King James Version
“And Judah said unto Onan, Go in unto thy brother's wife, and marry her, and raise up seed to thy brother. And Onan knew that the seed should not be his; and it came to pass, when he went in unto his brother's wife, that he spilled it on the ground, lest that he should give seed to his brother. And the thing which he did displeased the LORD: wherefore he slew him also.”

The argument that Onan's sin was ejaculating outside a woman is a Catholic interpretation that is not consistent with the rest of the Biblical text or an understanding of Bible times. Furthermore, this is one of the ideas that has put ammunition in the hands of pro-choicers to claim that Christians think sperm are human beings and shouldn't be "killed” – either in an attempt to ridicule Christian beliefs or to argue that life doesn’t begin at fertilization.

In interpreting this passage, it’s important to look at the context, the rest of the Bible, and also to have an idea of the culture at the time. Onan's actual sin was marrying a woman (Tamar) and then flat out refusing to provide for her. The problem wasn't that he "spilled his seed on the ground," but that he didn't ever plan to get her pregnant at all. The text even says that was his motivation.

Onan only married Tamar, his dead brother's wife, because it was his duty to provide an heir for his brother and a child to care for Tamar in her old age. Refusing to give her a child meant that Onan would inherit more (his brother would have no heir to get a share of the family inheritance), so he planned never to get her pregnant, even though that would mean Tamar would be left alone with no child one day.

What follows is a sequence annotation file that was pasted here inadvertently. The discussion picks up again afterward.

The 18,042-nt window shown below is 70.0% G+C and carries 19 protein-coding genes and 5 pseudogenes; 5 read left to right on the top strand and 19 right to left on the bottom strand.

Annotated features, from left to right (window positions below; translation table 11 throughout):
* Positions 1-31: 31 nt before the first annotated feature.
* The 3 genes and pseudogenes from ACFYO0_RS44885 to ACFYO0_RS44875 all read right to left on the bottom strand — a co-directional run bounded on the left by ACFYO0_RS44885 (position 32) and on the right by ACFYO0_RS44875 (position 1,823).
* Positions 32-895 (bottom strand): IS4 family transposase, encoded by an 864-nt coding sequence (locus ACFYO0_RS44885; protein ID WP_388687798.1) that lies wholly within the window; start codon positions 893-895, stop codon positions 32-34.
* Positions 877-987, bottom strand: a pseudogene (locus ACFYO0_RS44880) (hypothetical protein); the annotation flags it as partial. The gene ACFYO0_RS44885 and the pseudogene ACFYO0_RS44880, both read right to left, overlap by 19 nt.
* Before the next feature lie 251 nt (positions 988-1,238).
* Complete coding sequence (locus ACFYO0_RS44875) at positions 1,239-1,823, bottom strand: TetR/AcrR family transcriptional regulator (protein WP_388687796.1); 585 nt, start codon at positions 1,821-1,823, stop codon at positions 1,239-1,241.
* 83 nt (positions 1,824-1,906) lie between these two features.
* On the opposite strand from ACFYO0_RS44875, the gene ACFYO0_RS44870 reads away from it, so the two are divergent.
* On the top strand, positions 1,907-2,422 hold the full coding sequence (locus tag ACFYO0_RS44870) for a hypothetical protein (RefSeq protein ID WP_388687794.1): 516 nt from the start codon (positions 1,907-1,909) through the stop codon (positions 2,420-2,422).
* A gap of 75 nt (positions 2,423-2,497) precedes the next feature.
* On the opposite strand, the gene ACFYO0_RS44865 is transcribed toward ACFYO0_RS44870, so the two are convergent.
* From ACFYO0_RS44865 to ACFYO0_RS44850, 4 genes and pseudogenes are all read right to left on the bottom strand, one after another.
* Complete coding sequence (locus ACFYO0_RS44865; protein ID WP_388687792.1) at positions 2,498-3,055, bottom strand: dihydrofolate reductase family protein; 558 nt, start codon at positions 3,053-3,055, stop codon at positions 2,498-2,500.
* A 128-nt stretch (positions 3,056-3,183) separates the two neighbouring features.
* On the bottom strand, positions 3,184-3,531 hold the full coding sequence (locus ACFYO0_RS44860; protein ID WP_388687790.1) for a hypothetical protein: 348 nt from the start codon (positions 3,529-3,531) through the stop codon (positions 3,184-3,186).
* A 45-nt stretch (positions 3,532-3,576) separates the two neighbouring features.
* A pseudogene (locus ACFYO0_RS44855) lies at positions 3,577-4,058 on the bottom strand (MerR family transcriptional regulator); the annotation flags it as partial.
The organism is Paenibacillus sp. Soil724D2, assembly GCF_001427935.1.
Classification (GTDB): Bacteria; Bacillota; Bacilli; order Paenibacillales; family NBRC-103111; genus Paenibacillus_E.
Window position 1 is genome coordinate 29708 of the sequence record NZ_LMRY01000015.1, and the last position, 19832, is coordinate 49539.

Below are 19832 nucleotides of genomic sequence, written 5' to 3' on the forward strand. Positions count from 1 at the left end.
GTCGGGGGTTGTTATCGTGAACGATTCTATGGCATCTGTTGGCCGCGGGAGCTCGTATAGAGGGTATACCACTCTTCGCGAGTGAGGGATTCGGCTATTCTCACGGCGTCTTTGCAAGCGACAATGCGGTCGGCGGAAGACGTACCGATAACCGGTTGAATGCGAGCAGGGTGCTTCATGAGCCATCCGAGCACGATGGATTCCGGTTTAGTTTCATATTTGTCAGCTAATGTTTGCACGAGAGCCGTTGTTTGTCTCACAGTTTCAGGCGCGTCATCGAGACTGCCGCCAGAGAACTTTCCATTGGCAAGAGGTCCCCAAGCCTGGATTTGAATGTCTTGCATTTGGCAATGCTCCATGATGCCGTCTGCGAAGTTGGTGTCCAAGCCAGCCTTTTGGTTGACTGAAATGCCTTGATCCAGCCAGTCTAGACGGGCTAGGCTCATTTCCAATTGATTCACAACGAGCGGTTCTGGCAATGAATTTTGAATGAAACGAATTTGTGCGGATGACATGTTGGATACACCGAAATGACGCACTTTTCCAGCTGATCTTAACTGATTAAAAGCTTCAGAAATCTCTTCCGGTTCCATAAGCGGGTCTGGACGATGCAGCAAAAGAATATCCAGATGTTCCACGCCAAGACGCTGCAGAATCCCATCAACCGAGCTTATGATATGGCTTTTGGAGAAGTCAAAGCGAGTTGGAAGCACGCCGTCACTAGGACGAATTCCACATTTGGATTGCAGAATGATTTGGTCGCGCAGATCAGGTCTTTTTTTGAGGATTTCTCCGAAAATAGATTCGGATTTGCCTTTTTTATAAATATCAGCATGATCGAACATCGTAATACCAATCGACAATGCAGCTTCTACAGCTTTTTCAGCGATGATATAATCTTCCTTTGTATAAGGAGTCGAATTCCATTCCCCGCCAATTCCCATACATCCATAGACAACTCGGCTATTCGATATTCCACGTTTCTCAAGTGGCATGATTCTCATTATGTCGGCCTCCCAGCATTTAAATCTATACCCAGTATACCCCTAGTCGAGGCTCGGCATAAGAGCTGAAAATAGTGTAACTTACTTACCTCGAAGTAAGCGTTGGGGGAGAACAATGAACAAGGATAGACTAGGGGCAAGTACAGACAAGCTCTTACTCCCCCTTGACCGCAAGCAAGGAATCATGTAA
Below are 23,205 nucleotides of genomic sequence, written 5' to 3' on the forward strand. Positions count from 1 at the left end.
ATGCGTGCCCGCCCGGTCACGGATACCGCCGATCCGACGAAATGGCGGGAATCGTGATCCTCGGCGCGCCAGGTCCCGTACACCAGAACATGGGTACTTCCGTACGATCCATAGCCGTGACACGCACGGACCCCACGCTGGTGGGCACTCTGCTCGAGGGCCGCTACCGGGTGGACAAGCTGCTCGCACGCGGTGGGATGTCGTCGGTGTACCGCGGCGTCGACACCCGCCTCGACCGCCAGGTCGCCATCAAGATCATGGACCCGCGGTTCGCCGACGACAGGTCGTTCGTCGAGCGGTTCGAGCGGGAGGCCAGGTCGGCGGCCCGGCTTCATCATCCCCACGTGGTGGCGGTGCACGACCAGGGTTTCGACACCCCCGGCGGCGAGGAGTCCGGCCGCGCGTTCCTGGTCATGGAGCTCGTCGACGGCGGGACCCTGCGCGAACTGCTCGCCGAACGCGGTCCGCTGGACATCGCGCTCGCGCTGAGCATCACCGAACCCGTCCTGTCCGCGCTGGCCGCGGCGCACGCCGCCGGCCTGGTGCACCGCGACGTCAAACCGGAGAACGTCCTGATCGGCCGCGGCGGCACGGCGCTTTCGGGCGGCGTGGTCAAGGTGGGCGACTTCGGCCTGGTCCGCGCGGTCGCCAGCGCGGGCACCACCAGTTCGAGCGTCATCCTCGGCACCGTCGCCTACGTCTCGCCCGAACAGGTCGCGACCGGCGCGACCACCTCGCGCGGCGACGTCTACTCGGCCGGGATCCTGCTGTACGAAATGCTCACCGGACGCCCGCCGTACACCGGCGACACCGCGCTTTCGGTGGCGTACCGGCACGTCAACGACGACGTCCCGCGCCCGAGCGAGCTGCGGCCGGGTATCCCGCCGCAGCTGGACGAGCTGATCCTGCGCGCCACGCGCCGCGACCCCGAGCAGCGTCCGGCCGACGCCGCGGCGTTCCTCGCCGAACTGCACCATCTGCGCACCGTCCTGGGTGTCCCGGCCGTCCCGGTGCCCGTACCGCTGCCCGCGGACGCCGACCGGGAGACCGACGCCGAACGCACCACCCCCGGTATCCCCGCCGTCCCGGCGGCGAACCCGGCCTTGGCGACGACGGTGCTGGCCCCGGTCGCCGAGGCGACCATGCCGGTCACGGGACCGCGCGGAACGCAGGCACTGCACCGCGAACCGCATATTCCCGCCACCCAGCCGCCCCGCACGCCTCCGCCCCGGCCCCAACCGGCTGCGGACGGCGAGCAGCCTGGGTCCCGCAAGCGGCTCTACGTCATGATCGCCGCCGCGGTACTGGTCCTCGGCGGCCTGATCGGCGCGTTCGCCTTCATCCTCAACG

Other translations make this even more clear.

English Standard Version
"But Onan knew that the offspring would not be his. So whenever he went in to his brother’s wife he would waste the semen on the ground, so as not to give offspring to his brother."

Note that it says "whenever" he had sex with Tamar, he spilled the semen on the ground. This indicates, not just one contraceptive act, but a pattern intended to deprive her and his dead brother of an heir. The wording in the King James version is vague as to whether it was one time or a pattern. It could be either, although the phrase "and it came to pass" usually indicates the passage of a period of time and thus suggests multiple instances. Most translations, however, use wording that indicates an on-going pattern of refusal to produce a child. Thus, the sin of Onan is made more clear in being a refusal to produce a child out of selfishness, not a one time act of placing sperm outside a woman's vagina.